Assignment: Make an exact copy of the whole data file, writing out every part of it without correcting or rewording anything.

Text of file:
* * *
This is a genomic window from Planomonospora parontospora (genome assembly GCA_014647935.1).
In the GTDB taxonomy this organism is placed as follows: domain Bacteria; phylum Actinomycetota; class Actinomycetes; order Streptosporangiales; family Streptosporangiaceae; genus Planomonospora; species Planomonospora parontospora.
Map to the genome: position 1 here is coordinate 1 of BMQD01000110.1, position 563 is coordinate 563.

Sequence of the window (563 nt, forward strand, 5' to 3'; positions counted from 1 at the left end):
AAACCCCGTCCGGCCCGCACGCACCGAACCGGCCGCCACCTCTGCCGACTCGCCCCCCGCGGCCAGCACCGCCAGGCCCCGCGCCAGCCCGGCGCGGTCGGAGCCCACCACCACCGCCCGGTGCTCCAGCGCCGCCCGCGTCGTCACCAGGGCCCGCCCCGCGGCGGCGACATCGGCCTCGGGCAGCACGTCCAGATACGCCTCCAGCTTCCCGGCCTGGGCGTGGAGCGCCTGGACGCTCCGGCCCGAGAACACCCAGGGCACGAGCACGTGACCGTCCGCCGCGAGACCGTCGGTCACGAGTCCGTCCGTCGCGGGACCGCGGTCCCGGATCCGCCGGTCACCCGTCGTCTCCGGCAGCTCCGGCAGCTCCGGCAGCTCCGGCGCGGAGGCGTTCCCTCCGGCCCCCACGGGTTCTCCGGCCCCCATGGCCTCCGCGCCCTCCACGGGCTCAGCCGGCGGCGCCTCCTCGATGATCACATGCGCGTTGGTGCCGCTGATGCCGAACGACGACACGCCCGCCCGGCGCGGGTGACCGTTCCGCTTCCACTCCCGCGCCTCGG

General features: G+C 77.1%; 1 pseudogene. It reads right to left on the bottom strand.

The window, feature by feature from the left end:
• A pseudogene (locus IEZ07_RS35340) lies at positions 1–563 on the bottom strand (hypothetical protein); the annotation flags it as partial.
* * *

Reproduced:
This is a genomic window from Planomonospora parontospora (genome assembly GCA_014647935.1).
In the GTDB taxonomy this organism is placed as follows: domain Bacteria; phylum Actinomycetota; class Actinomycetes; order Streptosporangiales; family Streptosporangiaceae; genus Planomonospora; species Planomonospora parontospora.
Map to the genome: position 1 here is coordinate 1 of BMQD01000110.1, position 563 is coordinate 563.

Sequence of the window (563 nt, forward strand, 5' to 3'; positions counted from 1 at the left end):
AAACCCCGTCCGGCCCGCACGCACCGAACCGGCCGCCACCTCTGCCGACTCGCCCCCCGCGGCCAGCACCGCCAGGCCCCGCGCCAGCCCGGCGCGGTCGGAGCCCACCACCACCGCCCGGTGCTCCAGCGCCGCCCGCGTCGTCACCAGGGCCCGCCCCGCGGCGGCGACATCGGCCTCGGGCAGCACGTCCAGATACGCCTCCAGCTTCCCGGCCTGGGCGTGGAGCGCCTGGACGCTCCGGCCCGAGAACACCCAGGGCACGAGCACGTGACCGTCCGCCGCGAGACCGTCGGTCACGAGTCCGTCCGTCGCGGGACCGCGGTCCCGGATCCGCCGGTCACCCGTCGTCTCCGGCAGCTCCGGCAGCTCCGGCAGCTCCGGCGCGGAGGCGTTCCCTCCGGCCCCCACGGGTTCTCCGGCCCCCATGGCCTCCGCGCCCTCCACGGGCTCAGCCGGCGGCGCCTCCTCGATGATCACATGCGCGTTGGTGCCGCTGATGCCGAACGACGACACGCCCGCCCGGCGCGGGTGACCGTTCCGCTTCCACTCCCGCGCCTCGG

General features: G+C 77.1%; 1 pseudogene. It reads right to left on the bottom strand.

The window, feature by feature from the left end:
• A pseudogene (locus IEZ07_RS35340) lies at positions 1–563 on the bottom strand (hypothetical protein); the annotation flags it as partial.